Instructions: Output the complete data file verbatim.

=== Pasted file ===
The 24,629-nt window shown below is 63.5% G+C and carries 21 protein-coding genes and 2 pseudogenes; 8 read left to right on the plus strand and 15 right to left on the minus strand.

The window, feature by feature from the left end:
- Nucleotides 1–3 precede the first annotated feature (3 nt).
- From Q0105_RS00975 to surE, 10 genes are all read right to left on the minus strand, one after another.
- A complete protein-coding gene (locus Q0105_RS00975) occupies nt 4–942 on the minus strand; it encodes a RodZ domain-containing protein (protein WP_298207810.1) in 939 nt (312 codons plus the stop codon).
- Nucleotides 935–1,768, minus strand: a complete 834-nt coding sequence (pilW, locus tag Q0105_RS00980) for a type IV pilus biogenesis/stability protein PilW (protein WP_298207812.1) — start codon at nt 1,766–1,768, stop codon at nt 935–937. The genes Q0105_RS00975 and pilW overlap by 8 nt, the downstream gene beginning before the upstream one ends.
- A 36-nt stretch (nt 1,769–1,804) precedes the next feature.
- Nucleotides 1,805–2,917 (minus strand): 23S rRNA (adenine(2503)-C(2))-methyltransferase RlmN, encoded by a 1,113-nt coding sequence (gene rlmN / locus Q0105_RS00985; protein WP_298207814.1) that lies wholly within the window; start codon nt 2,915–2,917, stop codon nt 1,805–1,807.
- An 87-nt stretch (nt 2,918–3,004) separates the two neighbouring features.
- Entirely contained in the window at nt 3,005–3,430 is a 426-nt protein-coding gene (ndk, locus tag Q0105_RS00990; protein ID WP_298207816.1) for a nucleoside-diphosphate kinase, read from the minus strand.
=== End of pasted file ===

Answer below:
The 24,629-nt window shown below is 63.5% G+C and carries 21 protein-coding genes and 2 pseudogenes; 8 read left to right on the plus strand and 15 right to left on the minus strand.

The window, feature by feature from the left end:
- Nucleotides 1–3 precede the first annotated feature (3 nt).
- From Q0105_RS00975 to surE, 10 genes are all read right to left on the minus strand, one after another.
- A complete protein-coding gene (locus Q0105_RS00975) occupies nt 4–942 on the minus strand; it encodes a RodZ domain-containing protein (protein WP_298207810.1) in 939 nt (312 codons plus the stop codon).
- Nucleotides 935–1,768, minus strand: a complete 834-nt coding sequence (pilW, locus tag Q0105_RS00980) for a type IV pilus biogenesis/stability protein PilW (protein WP_298207812.1) — start codon at nt 1,766–1,768, stop codon at nt 935–937. The genes Q0105_RS00975 and pilW overlap by 8 nt, the downstream gene beginning before the upstream one ends.
- A 36-nt stretch (nt 1,769–1,804) precedes the next feature.
- Nucleotides 1,805–2,917 (minus strand): 23S rRNA (adenine(2503)-C(2))-methyltransferase RlmN, encoded by a 1,113-nt coding sequence (gene rlmN / locus Q0105_RS00985; protein WP_298207814.1) that lies wholly within the window; start codon nt 2,915–2,917, stop codon nt 1,805–1,807.
- An 87-nt stretch (nt 2,918–3,004) separates the two neighbouring features.
- Entirely contained in the window at nt 3,005–3,430 is a 426-nt protein-coding gene (ndk, locus tag Q0105_RS00990; protein ID WP_298207816.1) for a nucleoside-diphosphate kinase, read from the minus strand.